Louisiana College Experience Taking Turn for Worse
by JOHN MAGINNIS - LAPolitics (excerpt)
(N)o matter how scary a picture is painted, it likely won't make legislators overcome their fear of raising taxes, which the governor has promised to veto if they do. There is some support in the state Senate to raise revenue by suspending some tax exemptions, which would still require two-thirds votes of both houses but which the governor could not veto. But opposition to such a move remains strong in the House, where suspending exemptions, even temporarily, is called raising taxes.
Besides, lawmakers say they last year gave the college boards the flexibility to raise tuition 10 per cent per year for the next six years, which feels like a tax increase for parents paying the way or students with college loans. College administrators argue that the tuition hikes are mostly eaten up by increases in insurance, retirement and other rising costs.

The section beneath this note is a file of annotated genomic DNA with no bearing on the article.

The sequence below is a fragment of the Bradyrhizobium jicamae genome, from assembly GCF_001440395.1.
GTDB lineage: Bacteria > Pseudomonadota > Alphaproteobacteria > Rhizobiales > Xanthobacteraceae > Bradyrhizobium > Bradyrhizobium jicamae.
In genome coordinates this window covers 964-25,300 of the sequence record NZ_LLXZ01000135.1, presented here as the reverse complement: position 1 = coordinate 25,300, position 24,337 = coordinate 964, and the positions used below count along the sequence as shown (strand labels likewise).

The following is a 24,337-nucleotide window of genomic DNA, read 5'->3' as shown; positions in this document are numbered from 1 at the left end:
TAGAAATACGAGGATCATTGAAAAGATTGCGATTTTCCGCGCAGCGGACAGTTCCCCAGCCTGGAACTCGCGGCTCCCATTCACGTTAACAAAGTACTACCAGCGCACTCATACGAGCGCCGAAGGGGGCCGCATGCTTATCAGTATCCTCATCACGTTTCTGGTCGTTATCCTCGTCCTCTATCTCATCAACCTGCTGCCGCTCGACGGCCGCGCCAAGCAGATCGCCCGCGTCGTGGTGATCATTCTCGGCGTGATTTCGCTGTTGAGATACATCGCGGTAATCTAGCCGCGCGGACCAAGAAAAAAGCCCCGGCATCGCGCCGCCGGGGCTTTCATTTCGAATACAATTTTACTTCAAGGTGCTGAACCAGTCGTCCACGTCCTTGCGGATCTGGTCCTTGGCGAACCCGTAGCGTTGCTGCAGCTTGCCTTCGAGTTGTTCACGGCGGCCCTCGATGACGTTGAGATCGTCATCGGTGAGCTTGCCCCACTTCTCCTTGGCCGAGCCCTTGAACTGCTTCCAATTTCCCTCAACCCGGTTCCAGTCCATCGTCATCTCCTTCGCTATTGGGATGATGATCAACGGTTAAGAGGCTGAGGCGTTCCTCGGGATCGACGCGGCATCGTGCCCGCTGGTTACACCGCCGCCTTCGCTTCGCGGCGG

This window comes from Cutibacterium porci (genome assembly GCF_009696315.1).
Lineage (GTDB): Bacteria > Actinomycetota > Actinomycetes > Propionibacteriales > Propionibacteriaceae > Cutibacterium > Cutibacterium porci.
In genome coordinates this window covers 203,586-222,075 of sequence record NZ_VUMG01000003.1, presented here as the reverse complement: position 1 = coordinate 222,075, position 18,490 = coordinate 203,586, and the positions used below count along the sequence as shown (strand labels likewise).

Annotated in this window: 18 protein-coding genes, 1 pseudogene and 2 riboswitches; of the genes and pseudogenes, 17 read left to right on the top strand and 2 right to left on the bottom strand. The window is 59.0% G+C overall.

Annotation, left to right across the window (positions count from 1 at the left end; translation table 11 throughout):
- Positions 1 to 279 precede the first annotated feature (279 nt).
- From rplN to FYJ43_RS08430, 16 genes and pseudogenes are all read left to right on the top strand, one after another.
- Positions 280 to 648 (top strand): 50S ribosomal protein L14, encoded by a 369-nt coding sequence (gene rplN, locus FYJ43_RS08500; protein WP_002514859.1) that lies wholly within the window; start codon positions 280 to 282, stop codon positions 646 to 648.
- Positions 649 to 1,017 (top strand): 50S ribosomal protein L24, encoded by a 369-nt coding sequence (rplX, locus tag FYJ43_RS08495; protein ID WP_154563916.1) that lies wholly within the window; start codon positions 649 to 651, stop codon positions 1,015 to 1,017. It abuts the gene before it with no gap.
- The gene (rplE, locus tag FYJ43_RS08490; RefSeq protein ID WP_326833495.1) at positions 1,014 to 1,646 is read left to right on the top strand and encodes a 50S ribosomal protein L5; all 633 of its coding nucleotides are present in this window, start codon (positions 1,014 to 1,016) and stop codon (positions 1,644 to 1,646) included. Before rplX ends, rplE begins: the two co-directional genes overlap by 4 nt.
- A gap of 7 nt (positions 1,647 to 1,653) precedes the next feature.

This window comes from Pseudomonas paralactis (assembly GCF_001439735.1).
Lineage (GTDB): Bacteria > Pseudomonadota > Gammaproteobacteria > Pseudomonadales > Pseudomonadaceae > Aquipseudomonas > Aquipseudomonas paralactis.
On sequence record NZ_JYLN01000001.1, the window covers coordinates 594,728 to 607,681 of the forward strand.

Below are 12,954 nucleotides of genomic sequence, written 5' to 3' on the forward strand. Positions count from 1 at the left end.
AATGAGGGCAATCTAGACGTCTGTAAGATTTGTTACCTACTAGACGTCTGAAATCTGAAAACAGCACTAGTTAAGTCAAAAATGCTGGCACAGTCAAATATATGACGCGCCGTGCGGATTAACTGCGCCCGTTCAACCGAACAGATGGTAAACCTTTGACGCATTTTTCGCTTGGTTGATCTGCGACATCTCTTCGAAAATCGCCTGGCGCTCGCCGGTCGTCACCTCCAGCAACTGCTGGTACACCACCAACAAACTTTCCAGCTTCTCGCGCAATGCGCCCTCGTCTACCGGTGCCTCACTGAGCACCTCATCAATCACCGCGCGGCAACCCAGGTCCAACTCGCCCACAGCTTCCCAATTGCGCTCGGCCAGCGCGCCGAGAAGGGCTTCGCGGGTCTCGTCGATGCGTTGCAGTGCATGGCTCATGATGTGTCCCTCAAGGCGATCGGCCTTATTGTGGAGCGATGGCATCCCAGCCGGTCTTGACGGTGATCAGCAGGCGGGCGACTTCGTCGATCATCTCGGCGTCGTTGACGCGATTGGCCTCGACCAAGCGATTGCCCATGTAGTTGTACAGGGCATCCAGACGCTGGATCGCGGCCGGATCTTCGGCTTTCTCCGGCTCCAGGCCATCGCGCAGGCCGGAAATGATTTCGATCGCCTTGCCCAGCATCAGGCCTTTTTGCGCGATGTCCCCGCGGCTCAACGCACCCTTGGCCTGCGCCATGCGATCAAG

Perhaps the biggest problem to overcome for college officials asking for money at the Capitol is their own salary packages, which have escalated in recent years compared to that of other public employees, such as legislators. The budget constriction in higher ed is made all the more painful by how quickly it came about. When today's juniors and seniors started out a few years ago, state funding for colleges reached peak levels and learning opportunities expanded. Now many of those students worry about being able to get into crowded classes they need for graduation. It could be worse for today's freshmen, who have to wonder how much of a college experience will be left for them.